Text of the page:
But no analysis is better than a truly incompetent one. In 2006 the British Treasury published what must rank among the most inept policy studies from a major government in modern history. Dubbed the Stern Review after the senior bureaucrat who oversaw its creation, it purported to measure the costs and benefits of sharply cutting greenhouse gases. The finding, “couched firmly within a collectivist perspective,” Darwell tells us, was that failure to act “could create economic and social disruption on a scale associated with the First and Second World Wars and the Great Depression of the 1930s.” These apocalyptic conclusions made global headlines and gave new life to climate change activists, including in the United States, where it helped to build momentum that ultimately led to the Obama cap-and-trade bill.
And yet, as it turned out, to reach its conclusion, the Treasury had simply ignored basic rules of economic analysis, allowing it to count costs to be incurred in the nearly infinite future as if they were being faced today. So more than half the damages it attributed to global warming came after 2050? No.…2100? No.…2200? No.…Try after 2800.
I can’t say that before reading Darwall, I ever anticipated thinking, “Thank God for Chinese leadership.” But that was how I felt as he detailed China’s role at the 2009 Copenhagen Climate Conference. Thanks to China, the meeting proved more or less the end of the diplomatic line for the once unstoppable juggernaut of international climate standards. Darwall takes his readers through a long train of diplomatic meetings in exotic locales, beginning in the late 1980s in Montreal and Malta. Early on, it became evident that developing countries would not accept the limits on growth that reductions in carbon emissions implied. So diplomats did what diplomats do and concocted a nonsense verse that they called a compromise. It went: “Growth in developed world bad; growth in developing world good.”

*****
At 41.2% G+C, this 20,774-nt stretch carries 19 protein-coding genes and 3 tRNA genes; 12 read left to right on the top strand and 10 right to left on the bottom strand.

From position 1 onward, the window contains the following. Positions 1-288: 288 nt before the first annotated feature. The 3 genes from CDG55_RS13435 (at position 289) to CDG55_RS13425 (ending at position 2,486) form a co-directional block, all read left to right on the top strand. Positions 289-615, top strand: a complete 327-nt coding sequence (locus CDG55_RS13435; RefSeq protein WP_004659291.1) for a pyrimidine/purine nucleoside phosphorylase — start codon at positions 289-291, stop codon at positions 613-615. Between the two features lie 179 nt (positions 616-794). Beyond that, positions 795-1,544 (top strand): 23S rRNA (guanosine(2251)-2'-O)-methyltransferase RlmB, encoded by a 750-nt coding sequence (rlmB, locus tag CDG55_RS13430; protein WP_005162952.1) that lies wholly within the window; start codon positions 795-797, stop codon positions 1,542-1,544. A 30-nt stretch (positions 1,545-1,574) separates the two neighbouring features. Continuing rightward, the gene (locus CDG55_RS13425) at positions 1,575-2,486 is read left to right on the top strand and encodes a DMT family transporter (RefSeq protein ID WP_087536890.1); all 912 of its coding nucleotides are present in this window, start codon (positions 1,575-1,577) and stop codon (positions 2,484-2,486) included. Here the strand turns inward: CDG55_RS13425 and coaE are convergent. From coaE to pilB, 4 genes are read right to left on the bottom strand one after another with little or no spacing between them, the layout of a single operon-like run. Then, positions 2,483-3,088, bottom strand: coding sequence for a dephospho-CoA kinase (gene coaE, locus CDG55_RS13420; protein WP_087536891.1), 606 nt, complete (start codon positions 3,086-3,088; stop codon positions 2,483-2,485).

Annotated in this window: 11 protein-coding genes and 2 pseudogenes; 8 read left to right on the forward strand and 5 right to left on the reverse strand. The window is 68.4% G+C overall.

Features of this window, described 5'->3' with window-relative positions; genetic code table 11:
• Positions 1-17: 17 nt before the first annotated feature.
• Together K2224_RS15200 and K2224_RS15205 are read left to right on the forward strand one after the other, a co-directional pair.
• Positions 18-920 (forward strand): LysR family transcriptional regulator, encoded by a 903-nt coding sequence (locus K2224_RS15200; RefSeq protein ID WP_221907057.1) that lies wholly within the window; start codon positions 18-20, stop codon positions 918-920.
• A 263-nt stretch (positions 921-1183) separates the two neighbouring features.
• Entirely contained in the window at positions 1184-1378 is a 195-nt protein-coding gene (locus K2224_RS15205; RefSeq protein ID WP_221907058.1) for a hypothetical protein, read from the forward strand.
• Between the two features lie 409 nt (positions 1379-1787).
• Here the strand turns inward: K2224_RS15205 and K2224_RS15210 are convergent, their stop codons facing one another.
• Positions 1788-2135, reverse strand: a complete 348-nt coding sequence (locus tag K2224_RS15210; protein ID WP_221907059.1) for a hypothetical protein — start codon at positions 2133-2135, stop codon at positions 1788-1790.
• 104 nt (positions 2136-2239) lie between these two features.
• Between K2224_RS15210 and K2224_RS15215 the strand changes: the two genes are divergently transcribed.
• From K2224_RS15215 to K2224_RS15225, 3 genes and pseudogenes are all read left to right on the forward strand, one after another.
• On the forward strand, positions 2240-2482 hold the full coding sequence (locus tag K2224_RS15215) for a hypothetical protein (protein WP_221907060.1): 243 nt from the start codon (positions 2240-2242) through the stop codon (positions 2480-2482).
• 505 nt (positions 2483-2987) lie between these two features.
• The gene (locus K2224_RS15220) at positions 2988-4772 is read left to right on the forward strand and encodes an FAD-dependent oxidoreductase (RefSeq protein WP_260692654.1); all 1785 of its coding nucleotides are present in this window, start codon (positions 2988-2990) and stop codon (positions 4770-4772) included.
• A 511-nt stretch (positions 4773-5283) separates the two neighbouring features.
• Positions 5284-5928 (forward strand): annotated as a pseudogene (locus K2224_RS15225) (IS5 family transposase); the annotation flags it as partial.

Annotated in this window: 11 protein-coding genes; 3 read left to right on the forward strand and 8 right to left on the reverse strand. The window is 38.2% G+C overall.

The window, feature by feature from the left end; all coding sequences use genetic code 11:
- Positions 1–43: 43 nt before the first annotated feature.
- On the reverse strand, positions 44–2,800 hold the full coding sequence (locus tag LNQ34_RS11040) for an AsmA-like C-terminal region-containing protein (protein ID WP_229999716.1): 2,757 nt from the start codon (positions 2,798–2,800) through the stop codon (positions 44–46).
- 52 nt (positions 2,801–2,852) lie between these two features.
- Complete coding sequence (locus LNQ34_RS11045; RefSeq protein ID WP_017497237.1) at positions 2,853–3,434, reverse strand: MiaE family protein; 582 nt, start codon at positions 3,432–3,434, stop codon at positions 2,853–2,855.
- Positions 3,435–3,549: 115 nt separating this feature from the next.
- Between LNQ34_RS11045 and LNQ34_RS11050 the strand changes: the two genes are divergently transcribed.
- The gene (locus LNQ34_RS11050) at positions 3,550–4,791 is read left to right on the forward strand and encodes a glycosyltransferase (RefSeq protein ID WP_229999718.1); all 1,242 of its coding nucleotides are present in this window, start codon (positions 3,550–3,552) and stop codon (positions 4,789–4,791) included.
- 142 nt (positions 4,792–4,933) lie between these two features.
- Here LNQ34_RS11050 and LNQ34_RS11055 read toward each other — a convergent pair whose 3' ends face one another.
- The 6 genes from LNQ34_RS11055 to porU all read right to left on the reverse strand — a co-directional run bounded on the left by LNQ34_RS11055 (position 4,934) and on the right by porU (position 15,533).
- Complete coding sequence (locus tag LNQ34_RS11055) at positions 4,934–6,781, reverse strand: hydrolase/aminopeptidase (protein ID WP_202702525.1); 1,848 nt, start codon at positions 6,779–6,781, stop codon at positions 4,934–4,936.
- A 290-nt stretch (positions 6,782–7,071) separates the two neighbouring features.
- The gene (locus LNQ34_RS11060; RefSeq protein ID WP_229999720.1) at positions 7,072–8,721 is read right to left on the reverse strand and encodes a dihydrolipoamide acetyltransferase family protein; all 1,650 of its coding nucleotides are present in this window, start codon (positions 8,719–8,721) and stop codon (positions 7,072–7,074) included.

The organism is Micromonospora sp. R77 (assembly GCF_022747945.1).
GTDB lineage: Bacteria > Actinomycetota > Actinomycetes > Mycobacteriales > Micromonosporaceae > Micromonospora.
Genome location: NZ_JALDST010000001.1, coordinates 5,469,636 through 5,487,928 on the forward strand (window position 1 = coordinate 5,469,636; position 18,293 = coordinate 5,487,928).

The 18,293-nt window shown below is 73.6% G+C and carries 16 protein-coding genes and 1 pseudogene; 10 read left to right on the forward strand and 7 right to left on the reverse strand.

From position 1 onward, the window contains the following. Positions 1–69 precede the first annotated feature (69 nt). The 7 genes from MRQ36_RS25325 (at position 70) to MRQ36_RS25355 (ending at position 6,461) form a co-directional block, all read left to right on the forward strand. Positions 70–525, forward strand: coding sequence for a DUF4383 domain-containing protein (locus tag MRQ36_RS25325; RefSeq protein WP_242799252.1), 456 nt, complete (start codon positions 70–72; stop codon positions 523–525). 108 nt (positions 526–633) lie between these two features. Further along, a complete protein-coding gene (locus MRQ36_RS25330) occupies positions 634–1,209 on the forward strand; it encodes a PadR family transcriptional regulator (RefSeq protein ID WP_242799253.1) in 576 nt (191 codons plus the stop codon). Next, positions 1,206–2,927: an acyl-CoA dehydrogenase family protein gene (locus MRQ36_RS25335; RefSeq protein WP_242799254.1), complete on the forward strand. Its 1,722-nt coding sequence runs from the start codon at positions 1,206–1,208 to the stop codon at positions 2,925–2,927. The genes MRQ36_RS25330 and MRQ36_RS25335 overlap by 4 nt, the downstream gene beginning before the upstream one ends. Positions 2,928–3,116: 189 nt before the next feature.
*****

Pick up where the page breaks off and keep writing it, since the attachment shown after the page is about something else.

The far-flung meetings repeated this slogan like George Orwell’s barnyard population in Animal Farm (“four legs good; two legs bad”) until 1997. That November, in a 97–0 vote, the U.S. Senate put the Clinton administration on notice that it would reject the Kyoto greenhouse gas–limiting protocol, at the time in draft but nearing agreement, if the president were to seek ratification. He never did. Later diplomatic meetings tried to obfuscate the divide and railroad the next president, George W. Bush. He would not be moved. But his team’s skillful diplomacy at the 2007 Bali Conference shielded the United States from global blame for a breakdown in the climate discussion process. Given all the other challenges facing U.S. diplomacy at the time, it was as good an outcome as the nation could have hoped for. But at Copenhagen, the fantasy would not hold. Darwall’s assessment is that President Obama grasped that fact, worked with the Brazilian and Chinese presidents (cutting out the Europeans) to cobble together a non-statement, and got out of town.
HOW DID A PROPOSITION based on tendentious science and economics, requiring a global consensus that no diplomacy could achieve, come to the center of the international agenda? Darwall points to a disposition in Western thought that begins with Thomas Malthus and continues to this day. We all know Malthus’ warning: population grows exponentially, food arithmetically, leading to mass starvation. The prediction seized a certain sector of the intelligentsia in his time and still holds it tight today, even though by Malthus’ death, the facts of Europe’s experience had not borne out his theory. Since then, the same plausible but ultimately crank hypothesis has reemerged repeatedly. At one point the catastrophic crisis was said to be in coal, at another in oil; today it is in air and water.
For generation after generation, diligent but unimaginative minds have contemplated humanity’s expanding material wealth and found disaster in the offing. The great danger now is that these narrow thinkers will take control of public policy and stifle the processes of innovation and growth that have put the lie to so many past predictions. In The Age of Global Warming: A History, Rupert Darwall has told a story of frauds and fools thoroughly and well. His truth may be inconvenient for some. For the rest of us, it is a breath of fresh air.